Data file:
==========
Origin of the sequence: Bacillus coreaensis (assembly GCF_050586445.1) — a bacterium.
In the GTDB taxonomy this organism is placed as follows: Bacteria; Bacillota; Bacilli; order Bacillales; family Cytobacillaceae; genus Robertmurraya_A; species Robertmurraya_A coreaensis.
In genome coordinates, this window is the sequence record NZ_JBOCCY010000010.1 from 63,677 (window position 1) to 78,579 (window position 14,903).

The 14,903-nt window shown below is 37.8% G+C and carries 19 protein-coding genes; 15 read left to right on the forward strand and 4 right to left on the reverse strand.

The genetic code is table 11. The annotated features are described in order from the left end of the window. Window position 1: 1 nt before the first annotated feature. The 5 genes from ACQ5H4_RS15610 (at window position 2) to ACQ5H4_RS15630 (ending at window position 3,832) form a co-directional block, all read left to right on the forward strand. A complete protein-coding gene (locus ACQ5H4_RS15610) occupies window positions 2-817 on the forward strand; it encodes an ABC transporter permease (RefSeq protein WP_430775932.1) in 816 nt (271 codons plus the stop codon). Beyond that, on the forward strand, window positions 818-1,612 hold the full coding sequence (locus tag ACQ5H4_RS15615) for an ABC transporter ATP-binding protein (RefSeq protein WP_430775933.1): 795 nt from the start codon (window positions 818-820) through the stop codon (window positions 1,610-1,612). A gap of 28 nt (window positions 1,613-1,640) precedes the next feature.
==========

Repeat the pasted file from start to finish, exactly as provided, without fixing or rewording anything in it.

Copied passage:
Origin of the sequence: Bacillus coreaensis (assembly GCF_050586445.1) — a bacterium.
In the GTDB taxonomy this organism is placed as follows: Bacteria; Bacillota; Bacilli; order Bacillales; family Cytobacillaceae; genus Robertmurraya_A; species Robertmurraya_A coreaensis.
In genome coordinates, this window is the sequence record NZ_JBOCCY010000010.1 from 63,677 (window position 1) to 78,579 (window position 14,903).

The 14,903-nt window shown below is 37.8% G+C and carries 19 protein-coding genes; 15 read left to right on the forward strand and 4 right to left on the reverse strand.

The genetic code is table 11. The annotated features are described in order from the left end of the window. Window position 1: 1 nt before the first annotated feature. The 5 genes from ACQ5H4_RS15610 (at window position 2) to ACQ5H4_RS15630 (ending at window position 3,832) form a co-directional block, all read left to right on the forward strand. A complete protein-coding gene (locus ACQ5H4_RS15610) occupies window positions 2-817 on the forward strand; it encodes an ABC transporter permease (RefSeq protein WP_430775932.1) in 816 nt (271 codons plus the stop codon). Beyond that, on the forward strand, window positions 818-1,612 hold the full coding sequence (locus tag ACQ5H4_RS15615) for an ABC transporter ATP-binding protein (RefSeq protein WP_430775933.1): 795 nt from the start codon (window positions 818-820) through the stop codon (window positions 1,610-1,612). A gap of 28 nt (window positions 1,613-1,640) precedes the next feature.